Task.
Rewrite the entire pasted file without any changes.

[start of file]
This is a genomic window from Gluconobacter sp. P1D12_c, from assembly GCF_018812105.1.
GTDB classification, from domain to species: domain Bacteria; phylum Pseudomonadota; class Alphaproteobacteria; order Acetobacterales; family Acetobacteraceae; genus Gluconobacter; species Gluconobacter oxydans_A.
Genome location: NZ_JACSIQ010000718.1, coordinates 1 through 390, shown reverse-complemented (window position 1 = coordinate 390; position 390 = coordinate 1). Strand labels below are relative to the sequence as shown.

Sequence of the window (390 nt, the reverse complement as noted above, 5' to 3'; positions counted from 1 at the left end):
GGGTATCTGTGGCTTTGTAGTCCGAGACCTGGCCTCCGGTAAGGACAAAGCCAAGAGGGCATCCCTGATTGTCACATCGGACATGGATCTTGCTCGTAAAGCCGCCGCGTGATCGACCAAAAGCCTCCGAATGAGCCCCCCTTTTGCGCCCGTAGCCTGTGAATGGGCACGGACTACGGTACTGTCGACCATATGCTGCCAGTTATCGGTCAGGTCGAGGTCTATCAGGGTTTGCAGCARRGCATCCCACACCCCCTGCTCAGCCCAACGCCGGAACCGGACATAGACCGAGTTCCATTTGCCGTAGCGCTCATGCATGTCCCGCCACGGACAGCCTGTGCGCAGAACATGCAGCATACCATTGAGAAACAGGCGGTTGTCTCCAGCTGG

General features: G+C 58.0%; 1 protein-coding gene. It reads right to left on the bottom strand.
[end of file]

This is a genomic window from Gluconobacter sp. P1D12_c, from assembly GCF_018812105.1.
GTDB classification, from domain to species: domain Bacteria; phylum Pseudomonadota; class Alphaproteobacteria; order Acetobacterales; family Acetobacteraceae; genus Gluconobacter; species Gluconobacter oxydans_A.
Genome location: NZ_JACSIQ010000718.1, coordinates 1 through 390, shown reverse-complemented (window position 1 = coordinate 390; position 390 = coordinate 1). Strand labels below are relative to the sequence as shown.

Sequence of the window (390 nt, the reverse complement as noted above, 5' to 3'; positions counted from 1 at the left end):
GGGTATCTGTGGCTTTGTAGTCCGAGACCTGGCCTCCGGTAAGGACAAAGCCAAGAGGGCATCCCTGATTGTCACATCGGACATGGATCTTGCTCGTAAAGCCGCCGCGTGATCGACCAAAAGCCTCCGAATGAGCCCCCCTTTTGCGCCCGTAGCCTGTGAATGGGCACGGACTACGGTACTGTCGACCATATGCTGCCAGTTATCGGTCAGGTCGAGGTCTATCAGGGTTTGCAGCARRGCATCCCACACCCCCTGCTCAGCCCAACGCCGGAACCGGACATAGACCGAGTTCCATTTGCCGTAGCGCTCATGCATGTCCCGCCACGGACAGCCTGTGCGCAGAACATGCAGCATACCATTGAGAAACAGGCGGTTGTCTCCAGCTGG

General features: G+C 58.0%; 1 protein-coding gene. It reads right to left on the bottom strand.